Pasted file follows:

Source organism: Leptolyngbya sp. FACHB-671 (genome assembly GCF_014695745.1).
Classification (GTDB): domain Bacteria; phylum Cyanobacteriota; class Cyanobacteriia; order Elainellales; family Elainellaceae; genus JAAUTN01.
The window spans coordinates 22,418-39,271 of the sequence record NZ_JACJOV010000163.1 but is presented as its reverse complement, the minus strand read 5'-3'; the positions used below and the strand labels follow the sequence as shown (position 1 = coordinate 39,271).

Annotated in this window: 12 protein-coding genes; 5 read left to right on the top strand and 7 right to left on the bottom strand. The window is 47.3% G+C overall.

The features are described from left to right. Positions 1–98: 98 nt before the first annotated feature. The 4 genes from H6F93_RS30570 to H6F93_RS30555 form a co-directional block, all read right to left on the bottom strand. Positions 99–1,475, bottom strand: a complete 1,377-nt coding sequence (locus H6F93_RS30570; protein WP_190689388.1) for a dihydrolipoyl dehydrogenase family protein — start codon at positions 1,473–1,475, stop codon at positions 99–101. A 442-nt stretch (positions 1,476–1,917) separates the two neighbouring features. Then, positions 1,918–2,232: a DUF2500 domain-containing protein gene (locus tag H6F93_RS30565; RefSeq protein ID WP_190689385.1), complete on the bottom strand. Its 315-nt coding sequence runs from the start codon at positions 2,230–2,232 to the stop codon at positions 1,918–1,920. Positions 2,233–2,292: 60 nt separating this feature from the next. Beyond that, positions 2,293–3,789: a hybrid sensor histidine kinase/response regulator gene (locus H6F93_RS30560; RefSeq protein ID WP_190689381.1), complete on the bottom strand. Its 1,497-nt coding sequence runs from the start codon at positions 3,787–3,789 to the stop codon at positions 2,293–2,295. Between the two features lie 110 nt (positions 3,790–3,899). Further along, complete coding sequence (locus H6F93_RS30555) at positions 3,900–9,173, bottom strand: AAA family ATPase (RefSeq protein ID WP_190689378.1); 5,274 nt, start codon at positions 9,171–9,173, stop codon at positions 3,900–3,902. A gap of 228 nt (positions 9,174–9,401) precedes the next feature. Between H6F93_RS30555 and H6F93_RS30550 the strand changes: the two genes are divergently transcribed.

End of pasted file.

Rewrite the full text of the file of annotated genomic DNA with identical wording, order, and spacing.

Source organism: Leptolyngbya sp. FACHB-671 (genome assembly GCF_014695745.1).
Classification (GTDB): domain Bacteria; phylum Cyanobacteriota; class Cyanobacteriia; order Elainellales; family Elainellaceae; genus JAAUTN01.
The window spans coordinates 22,418-39,271 of the sequence record NZ_JACJOV010000163.1 but is presented as its reverse complement, the minus strand read 5'-3'; the positions used below and the strand labels follow the sequence as shown (position 1 = coordinate 39,271).

Annotated in this window: 12 protein-coding genes; 5 read left to right on the top strand and 7 right to left on the bottom strand. The window is 47.3% G+C overall.

The features are described from left to right. Positions 1–98: 98 nt before the first annotated feature. The 4 genes from H6F93_RS30570 to H6F93_RS30555 form a co-directional block, all read right to left on the bottom strand. Positions 99–1,475, bottom strand: a complete 1,377-nt coding sequence (locus H6F93_RS30570; protein WP_190689388.1) for a dihydrolipoyl dehydrogenase family protein — start codon at positions 1,473–1,475, stop codon at positions 99–101. A 442-nt stretch (positions 1,476–1,917) separates the two neighbouring features. Then, positions 1,918–2,232: a DUF2500 domain-containing protein gene (locus tag H6F93_RS30565; RefSeq protein ID WP_190689385.1), complete on the bottom strand. Its 315-nt coding sequence runs from the start codon at positions 2,230–2,232 to the stop codon at positions 1,918–1,920. Positions 2,233–2,292: 60 nt separating this feature from the next. Beyond that, positions 2,293–3,789: a hybrid sensor histidine kinase/response regulator gene (locus H6F93_RS30560; RefSeq protein ID WP_190689381.1), complete on the bottom strand. Its 1,497-nt coding sequence runs from the start codon at positions 3,787–3,789 to the stop codon at positions 2,293–2,295. Between the two features lie 110 nt (positions 3,790–3,899). Further along, complete coding sequence (locus H6F93_RS30555) at positions 3,900–9,173, bottom strand: AAA family ATPase (RefSeq protein ID WP_190689378.1); 5,274 nt, start codon at positions 9,171–9,173, stop codon at positions 3,900–3,902. A gap of 228 nt (positions 9,174–9,401) precedes the next feature. Between H6F93_RS30555 and H6F93_RS30550 the strand changes: the two genes are divergently transcribed.